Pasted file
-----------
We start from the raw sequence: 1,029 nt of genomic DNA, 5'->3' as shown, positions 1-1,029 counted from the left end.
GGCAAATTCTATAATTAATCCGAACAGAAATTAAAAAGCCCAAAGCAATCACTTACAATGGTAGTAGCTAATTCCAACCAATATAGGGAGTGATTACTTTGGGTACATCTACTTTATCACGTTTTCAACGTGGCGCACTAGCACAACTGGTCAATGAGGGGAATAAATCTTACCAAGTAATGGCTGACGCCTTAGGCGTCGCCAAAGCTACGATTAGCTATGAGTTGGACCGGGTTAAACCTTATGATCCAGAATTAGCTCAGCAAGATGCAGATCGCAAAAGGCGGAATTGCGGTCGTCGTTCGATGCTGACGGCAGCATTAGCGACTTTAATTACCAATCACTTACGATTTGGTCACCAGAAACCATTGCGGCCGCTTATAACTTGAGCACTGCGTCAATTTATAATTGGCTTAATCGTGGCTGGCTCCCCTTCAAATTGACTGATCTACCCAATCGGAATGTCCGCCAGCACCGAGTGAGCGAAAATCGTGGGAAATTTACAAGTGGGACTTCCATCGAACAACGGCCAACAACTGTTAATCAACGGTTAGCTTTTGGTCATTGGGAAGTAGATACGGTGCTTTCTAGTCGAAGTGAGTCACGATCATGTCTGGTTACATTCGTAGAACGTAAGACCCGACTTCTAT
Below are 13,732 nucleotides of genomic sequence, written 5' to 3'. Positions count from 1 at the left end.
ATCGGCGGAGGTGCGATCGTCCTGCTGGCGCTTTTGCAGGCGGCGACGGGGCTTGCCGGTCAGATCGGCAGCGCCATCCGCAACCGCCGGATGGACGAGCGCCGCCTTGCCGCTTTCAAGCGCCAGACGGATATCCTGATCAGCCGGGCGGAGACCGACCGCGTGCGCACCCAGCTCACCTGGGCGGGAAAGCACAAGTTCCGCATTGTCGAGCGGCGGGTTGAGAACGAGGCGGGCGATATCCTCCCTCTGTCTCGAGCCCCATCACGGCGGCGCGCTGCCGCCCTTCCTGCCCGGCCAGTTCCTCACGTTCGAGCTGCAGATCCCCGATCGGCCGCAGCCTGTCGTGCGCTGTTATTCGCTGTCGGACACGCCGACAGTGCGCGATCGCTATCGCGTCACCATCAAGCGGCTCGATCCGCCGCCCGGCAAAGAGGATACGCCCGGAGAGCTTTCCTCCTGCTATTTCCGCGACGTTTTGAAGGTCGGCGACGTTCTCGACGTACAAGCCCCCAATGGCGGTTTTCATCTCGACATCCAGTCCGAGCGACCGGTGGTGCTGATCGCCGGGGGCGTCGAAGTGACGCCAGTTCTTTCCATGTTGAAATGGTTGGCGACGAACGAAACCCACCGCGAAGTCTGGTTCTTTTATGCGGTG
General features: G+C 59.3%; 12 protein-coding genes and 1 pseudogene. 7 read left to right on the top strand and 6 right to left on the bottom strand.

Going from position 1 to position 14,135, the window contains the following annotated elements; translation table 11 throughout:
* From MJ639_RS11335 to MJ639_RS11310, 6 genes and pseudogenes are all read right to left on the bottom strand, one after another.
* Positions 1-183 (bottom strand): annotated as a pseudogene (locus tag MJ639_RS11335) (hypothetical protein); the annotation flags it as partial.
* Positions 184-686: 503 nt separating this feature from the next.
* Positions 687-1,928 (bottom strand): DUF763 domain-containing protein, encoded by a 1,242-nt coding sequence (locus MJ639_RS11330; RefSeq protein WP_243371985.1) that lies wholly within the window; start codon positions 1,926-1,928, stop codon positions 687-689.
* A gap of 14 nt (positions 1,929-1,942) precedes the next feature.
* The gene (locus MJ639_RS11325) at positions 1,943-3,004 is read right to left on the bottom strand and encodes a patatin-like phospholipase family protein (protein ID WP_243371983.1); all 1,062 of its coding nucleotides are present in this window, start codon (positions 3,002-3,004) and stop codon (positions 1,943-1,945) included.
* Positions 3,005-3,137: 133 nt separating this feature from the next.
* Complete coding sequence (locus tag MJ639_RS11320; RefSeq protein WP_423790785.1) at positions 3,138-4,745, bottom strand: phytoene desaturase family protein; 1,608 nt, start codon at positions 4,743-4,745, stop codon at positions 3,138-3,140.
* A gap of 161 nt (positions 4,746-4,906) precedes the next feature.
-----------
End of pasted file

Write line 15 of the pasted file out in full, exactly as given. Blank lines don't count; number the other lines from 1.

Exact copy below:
* A gap of 161 nt (positions 4,746-4,906) precedes the next feature.